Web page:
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What is the Artist’s Responsibility in Addressing Social Issues?

By Rachel Shnapp

Rachel Shnapp

This past weekend, I found myself having lunch with a friend and a stranger. The friend, similarly to myself, is a filmmaker and facilitator of creative activities for young people in rural communities. The stranger, also a filmmaker and facilitator of both creative and career opportunities for young people, works in the South of Scotland, like my friend and myself (as I did up until recently).

The conversation over lunch meandered from our individual film practices, desires and influences, to creative opportunities for young people in the South of Scotland, and in rural Scotland more generally, to the role of arts organisations in tackling, or at least contributing to, the social issues that are so frequently found in rural spaces, and what responsibility art practitioners have to help.

Image by Rachel Shnapp

These are questions that, over the past year, have seeped into the conversations I have had with colleagues, mentors, and friends. Whilst programming events for young people, my team and I very quickly learned that the creative output really is not the goal of this work. What the goal is, though, is a very big question. More than that, it has hugely wide scoping answers. I’ll hazard a guess in saying that some of the aims are to create an environment for young people to explore their own creative practice, to experiment with the arts in various media, to have stimulating conversations with other people that may push the parameters of their perception of the world. But, of course, it’s a lot more than that. What some young people in rural communities lack is not simply the ability to create artworks, but safe spaces in which they can explore, grow and experiment. Where they can spend the long winter nights with friends out of the cold and the wind. Where they can be around people who will accept and support them for who they are, inclusive of any and all traits and qualities.

Of course, there is the need for young people to simply gather with others to creatively make and explore, but as it is said again and again, no art exists in a vacuum, nor does the creative facilitation that works on in the background behind the art. Young people also need all the things that society is not yet providing them with, and, whether it’s right or not, if some of that support comes from the creative community, then is that really such a bad thing? At least in that case, it’s coming from somewhere. Instead of shying away from the reality that arts organisations and practitioners have been and still are relied on to do developmental work, they should lean into it, finding organisational partners with the relevant expertise with whom they can mutually support each other to make change.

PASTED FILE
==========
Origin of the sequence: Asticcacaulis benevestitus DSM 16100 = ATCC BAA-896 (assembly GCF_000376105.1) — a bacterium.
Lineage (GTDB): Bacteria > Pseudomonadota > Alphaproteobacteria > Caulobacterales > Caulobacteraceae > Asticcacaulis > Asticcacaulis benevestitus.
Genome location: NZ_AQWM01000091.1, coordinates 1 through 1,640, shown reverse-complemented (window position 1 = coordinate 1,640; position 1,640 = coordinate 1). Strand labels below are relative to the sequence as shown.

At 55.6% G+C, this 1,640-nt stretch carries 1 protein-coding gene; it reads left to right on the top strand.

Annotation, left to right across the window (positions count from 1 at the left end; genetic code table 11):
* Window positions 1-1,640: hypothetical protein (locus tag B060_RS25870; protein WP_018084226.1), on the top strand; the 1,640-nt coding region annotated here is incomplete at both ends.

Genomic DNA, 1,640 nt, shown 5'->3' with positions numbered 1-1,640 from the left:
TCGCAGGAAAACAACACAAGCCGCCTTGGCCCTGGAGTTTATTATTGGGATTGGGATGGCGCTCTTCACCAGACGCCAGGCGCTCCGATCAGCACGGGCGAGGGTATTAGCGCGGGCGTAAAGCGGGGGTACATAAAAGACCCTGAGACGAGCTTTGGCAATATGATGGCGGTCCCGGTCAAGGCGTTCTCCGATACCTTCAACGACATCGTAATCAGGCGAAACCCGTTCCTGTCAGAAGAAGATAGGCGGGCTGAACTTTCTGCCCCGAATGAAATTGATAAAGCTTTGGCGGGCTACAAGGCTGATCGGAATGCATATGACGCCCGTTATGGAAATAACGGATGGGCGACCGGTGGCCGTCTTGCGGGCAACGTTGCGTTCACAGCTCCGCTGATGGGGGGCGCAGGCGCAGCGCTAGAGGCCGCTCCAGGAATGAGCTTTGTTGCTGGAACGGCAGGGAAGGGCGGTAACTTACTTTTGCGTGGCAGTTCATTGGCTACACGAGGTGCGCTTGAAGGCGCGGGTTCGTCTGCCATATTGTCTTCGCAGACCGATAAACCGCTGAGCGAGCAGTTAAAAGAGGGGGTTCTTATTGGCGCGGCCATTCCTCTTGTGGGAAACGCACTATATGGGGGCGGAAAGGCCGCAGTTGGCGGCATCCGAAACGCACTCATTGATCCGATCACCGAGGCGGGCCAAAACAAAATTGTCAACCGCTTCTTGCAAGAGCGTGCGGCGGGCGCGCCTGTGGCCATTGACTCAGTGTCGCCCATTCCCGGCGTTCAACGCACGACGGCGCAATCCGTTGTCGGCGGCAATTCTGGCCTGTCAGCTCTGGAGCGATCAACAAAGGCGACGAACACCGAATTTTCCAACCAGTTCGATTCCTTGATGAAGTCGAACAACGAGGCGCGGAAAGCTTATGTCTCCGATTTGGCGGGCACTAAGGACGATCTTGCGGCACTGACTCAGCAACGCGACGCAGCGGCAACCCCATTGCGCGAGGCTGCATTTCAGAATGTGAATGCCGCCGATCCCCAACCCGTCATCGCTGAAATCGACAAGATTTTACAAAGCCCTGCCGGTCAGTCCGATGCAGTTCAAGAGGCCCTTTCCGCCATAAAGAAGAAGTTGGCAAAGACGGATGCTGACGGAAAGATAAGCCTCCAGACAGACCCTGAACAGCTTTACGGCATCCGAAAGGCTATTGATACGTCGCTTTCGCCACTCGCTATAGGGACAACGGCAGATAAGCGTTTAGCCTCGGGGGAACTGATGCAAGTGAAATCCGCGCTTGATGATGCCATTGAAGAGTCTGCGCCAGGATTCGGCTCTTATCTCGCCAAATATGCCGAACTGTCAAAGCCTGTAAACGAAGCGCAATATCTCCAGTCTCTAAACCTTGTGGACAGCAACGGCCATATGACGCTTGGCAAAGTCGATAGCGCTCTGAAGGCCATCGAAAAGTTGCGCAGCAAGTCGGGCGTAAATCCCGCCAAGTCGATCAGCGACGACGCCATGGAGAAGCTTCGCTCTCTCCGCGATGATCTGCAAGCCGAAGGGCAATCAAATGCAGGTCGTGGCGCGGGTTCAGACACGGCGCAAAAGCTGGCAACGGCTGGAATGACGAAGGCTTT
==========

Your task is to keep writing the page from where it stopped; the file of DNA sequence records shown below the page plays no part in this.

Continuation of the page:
I was having lunch with my friend and a stranger, and once I’d left the café, I realised the conversation we had was one that, a year ago, I wouldn’t have been able to contribute to at all. I would have sat at the table shocked at these people’s’ knowledge of the rural art scene, the social issues being faced in rural Scotland, and their intersection. It’s easy to forget what we’ve learned once we’ve learned it. One year on since beginning Creative Spaces, I’ve learned more than I could have imagined about creative production, creative youth work, and the arts in rural spaces. I’ve learned more than I could have imagined about what it is to be a young person today in rural Scotland, independent of my own experience, and I’ve learned that being a creative practitioner (whether you identify as an artist or not), is rarely just about you and your work. As I said, we don’t create in a vacuum, we create in a world, a world that’s sadly riddled with social injustices. I think that if we can all play our part in seeing that world become a little bit safer for even a few people, then the world would be a better place altogether.

To me, good art is that which comes as close to the truth as possible.

It’s hard to ignore the truth when you’re looking right at it, and the truth is that Scotland, particularly its rural regions, have a lot of social issues that aren’t being addressed. I may not have a complete answer to the question I have posed, but I’m proud to be part of the conversation.

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